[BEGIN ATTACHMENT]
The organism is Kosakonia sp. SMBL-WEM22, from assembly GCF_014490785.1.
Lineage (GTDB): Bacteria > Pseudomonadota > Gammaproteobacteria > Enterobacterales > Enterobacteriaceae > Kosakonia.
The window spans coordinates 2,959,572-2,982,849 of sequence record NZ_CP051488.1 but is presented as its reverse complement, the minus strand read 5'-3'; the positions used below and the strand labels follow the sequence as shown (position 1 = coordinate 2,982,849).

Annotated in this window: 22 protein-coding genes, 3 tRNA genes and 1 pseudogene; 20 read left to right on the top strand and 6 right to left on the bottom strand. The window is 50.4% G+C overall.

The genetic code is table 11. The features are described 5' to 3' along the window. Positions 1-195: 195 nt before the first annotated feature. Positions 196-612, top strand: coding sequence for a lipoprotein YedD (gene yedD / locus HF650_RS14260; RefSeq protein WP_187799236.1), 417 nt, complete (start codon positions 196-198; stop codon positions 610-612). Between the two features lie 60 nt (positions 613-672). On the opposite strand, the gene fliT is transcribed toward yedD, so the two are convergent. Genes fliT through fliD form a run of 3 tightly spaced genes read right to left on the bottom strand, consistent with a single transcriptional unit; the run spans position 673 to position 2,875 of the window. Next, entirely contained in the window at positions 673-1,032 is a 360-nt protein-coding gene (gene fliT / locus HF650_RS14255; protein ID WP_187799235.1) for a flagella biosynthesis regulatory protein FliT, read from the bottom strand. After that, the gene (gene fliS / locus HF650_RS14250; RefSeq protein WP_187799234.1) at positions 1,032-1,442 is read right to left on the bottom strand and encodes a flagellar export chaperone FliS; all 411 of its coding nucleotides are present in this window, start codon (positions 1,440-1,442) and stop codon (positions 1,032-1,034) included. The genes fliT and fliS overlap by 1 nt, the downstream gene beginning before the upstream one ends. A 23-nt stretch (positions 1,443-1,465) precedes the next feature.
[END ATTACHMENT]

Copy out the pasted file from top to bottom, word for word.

The organism is Kosakonia sp. SMBL-WEM22, from assembly GCF_014490785.1.
Lineage (GTDB): Bacteria > Pseudomonadota > Gammaproteobacteria > Enterobacterales > Enterobacteriaceae > Kosakonia.
The window spans coordinates 2,959,572-2,982,849 of sequence record NZ_CP051488.1 but is presented as its reverse complement, the minus strand read 5'-3'; the positions used below and the strand labels follow the sequence as shown (position 1 = coordinate 2,982,849).

Annotated in this window: 22 protein-coding genes, 3 tRNA genes and 1 pseudogene; 20 read left to right on the top strand and 6 right to left on the bottom strand. The window is 50.4% G+C overall.

The genetic code is table 11. The features are described 5' to 3' along the window. Positions 1-195: 195 nt before the first annotated feature. Positions 196-612, top strand: coding sequence for a lipoprotein YedD (gene yedD / locus HF650_RS14260; RefSeq protein WP_187799236.1), 417 nt, complete (start codon positions 196-198; stop codon positions 610-612). Between the two features lie 60 nt (positions 613-672). On the opposite strand, the gene fliT is transcribed toward yedD, so the two are convergent. Genes fliT through fliD form a run of 3 tightly spaced genes read right to left on the bottom strand, consistent with a single transcriptional unit; the run spans position 673 to position 2,875 of the window. Next, entirely contained in the window at positions 673-1,032 is a 360-nt protein-coding gene (gene fliT / locus HF650_RS14255; protein ID WP_187799235.1) for a flagella biosynthesis regulatory protein FliT, read from the bottom strand. After that, the gene (gene fliS / locus HF650_RS14250; RefSeq protein WP_187799234.1) at positions 1,032-1,442 is read right to left on the bottom strand and encodes a flagellar export chaperone FliS; all 411 of its coding nucleotides are present in this window, start codon (positions 1,440-1,442) and stop codon (positions 1,032-1,034) included. The genes fliT and fliS overlap by 1 nt, the downstream gene beginning before the upstream one ends. A 23-nt stretch (positions 1,443-1,465) precedes the next feature.